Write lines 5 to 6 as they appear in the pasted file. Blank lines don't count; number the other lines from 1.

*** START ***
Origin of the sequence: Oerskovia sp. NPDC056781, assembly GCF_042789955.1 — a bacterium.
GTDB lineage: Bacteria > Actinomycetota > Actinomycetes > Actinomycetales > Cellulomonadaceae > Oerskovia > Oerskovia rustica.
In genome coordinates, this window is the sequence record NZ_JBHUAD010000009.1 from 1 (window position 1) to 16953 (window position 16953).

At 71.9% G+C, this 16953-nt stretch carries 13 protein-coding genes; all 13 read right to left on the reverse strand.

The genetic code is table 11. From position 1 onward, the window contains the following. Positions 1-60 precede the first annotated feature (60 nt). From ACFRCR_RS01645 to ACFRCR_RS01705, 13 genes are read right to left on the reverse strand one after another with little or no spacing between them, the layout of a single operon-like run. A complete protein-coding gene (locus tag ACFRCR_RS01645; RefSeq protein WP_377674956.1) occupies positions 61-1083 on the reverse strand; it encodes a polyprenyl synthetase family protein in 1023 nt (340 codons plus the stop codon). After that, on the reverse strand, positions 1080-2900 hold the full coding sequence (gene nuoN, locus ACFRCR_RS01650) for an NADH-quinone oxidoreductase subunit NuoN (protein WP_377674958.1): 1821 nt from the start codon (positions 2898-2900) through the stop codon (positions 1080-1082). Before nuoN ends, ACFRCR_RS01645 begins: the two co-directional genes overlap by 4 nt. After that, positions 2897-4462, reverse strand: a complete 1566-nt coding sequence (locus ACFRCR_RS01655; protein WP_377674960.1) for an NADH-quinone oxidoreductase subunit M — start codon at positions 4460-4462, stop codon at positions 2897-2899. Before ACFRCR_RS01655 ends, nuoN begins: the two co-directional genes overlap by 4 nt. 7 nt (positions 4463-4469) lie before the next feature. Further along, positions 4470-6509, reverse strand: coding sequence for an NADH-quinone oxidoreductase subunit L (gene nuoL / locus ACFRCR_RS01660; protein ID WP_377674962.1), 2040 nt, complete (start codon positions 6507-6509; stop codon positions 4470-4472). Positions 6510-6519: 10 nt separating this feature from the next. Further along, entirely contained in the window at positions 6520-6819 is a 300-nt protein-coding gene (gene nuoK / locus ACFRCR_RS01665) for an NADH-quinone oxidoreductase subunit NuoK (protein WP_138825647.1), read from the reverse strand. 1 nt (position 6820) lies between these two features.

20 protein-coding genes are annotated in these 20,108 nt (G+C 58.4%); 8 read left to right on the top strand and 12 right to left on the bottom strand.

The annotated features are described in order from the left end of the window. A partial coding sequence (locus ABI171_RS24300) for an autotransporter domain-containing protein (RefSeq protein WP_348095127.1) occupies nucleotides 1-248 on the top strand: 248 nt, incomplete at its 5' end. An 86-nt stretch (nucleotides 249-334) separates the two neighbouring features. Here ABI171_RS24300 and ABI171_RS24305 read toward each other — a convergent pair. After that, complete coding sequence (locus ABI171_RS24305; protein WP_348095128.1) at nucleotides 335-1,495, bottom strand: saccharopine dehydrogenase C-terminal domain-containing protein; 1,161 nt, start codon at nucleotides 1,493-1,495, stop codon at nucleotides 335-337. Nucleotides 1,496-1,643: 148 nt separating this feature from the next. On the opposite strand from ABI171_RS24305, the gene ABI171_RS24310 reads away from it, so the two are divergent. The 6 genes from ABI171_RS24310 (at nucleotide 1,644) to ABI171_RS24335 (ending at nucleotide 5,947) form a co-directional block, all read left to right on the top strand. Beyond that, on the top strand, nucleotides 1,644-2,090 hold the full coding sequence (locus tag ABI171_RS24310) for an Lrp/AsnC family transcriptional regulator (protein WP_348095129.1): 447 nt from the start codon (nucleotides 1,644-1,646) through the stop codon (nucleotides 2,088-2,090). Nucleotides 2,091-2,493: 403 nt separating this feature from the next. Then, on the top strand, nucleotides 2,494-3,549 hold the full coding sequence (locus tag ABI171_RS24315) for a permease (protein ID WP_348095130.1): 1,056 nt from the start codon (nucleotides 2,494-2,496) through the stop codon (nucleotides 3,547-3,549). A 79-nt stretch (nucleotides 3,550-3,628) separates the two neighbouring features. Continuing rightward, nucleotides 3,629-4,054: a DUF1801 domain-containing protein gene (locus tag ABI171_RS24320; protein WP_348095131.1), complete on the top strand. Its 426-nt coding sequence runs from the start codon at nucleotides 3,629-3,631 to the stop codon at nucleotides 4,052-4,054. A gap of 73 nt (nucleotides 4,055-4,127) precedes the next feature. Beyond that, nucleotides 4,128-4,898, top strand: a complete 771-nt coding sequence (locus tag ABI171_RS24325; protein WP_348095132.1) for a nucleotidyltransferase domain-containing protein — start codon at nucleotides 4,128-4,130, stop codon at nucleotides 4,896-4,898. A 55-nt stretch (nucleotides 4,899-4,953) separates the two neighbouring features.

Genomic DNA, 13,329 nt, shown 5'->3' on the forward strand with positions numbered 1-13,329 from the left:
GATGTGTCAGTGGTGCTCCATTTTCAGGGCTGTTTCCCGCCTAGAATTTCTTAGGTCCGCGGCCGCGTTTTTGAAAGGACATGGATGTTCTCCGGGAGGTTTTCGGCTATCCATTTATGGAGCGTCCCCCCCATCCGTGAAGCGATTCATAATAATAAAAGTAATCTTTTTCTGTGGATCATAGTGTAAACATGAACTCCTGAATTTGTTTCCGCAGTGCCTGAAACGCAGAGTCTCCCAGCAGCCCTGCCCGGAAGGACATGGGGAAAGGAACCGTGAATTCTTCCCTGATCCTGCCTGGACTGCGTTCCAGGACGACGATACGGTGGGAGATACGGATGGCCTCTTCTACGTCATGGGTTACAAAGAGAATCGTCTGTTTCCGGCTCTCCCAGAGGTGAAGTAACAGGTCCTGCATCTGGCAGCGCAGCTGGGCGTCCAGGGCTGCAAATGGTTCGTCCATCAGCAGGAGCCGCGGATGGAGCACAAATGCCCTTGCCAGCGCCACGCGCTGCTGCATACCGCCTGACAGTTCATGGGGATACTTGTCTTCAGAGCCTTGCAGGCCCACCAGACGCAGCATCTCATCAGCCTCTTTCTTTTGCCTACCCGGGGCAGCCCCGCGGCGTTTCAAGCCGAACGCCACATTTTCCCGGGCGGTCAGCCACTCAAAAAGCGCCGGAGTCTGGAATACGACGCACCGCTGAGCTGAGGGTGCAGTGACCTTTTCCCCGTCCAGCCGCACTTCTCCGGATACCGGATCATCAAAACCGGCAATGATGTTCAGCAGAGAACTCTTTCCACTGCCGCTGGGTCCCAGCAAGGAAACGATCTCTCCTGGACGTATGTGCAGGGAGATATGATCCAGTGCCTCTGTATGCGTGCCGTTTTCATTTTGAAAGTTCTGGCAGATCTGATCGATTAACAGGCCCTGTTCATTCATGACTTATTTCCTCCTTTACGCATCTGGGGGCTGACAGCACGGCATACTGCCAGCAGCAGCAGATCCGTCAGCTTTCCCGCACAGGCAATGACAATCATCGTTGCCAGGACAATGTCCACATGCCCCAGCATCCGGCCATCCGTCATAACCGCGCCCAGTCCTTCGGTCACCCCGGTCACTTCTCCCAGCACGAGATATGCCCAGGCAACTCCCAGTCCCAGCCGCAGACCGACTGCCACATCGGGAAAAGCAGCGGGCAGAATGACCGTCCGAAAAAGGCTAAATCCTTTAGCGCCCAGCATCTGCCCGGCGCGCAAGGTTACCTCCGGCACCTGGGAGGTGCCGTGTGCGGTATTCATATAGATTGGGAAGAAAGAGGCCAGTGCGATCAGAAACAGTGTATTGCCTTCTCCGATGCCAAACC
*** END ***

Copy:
The genetic code is table 11. From position 1 onward, the window contains the following. Positions 1-60 precede the first annotated feature (60 nt). From ACFRCR_RS01645 to ACFRCR_RS01705, 13 genes are read right to left on the reverse strand one after another with little or no spacing between them, the layout of a single operon-like run. A complete protein-coding gene (locus tag ACFRCR_RS01645; RefSeq protein WP_377674956.1) occupies positions 61-1083 on the reverse strand; it encodes a polyprenyl synthetase family protein in 1023 nt (340 codons plus the stop codon). After that, on the reverse strand, positions 1080-2900 hold the full coding sequence (gene nuoN, locus ACFRCR_RS01650) for an NADH-quinone oxidoreductase subunit NuoN (protein WP_377674958.1): 1821 nt from the start codon (positions 2898-2900) through the stop codon (positions 1080-1082). Before nuoN ends, ACFRCR_RS01645 begins: the two co-directional genes overlap by 4 nt. After that, positions 2897-4462, reverse strand: a complete 1566-nt coding sequence (locus ACFRCR_RS01655; protein WP_377674960.1) for an NADH-quinone oxidoreductase subunit M — start codon at positions 4460-4462, stop codon at positions 2897-2899. Before ACFRCR_RS01655 ends, nuoN begins: the two co-directional genes overlap by 4 nt. 7 nt (positions 4463-4469) lie before the next feature. Further along, positions 4470-6509, reverse strand: coding sequence for an NADH-quinone oxidoreductase subunit L (gene nuoL / locus ACFRCR_RS01660; protein ID WP_377674962.1), 2040 nt, complete (start codon positions 6507-6509; stop codon positions 4470-4472). Positions 6510-6519: 10 nt separating this feature from the next. Further along, entirely contained in the window at positions 6520-6819 is a 300-nt protein-coding gene (gene nuoK / locus ACFRCR_RS01665) for an NADH-quinone oxidoreductase subunit NuoK (protein WP_138825647.1), read from the reverse strand. 1 nt (position 6820) lies between these two features.

20 protein-coding genes are annotated in these 20,108 nt (G+C 58.4%); 8 read left to right on the top strand and 12 right to left on the bottom strand.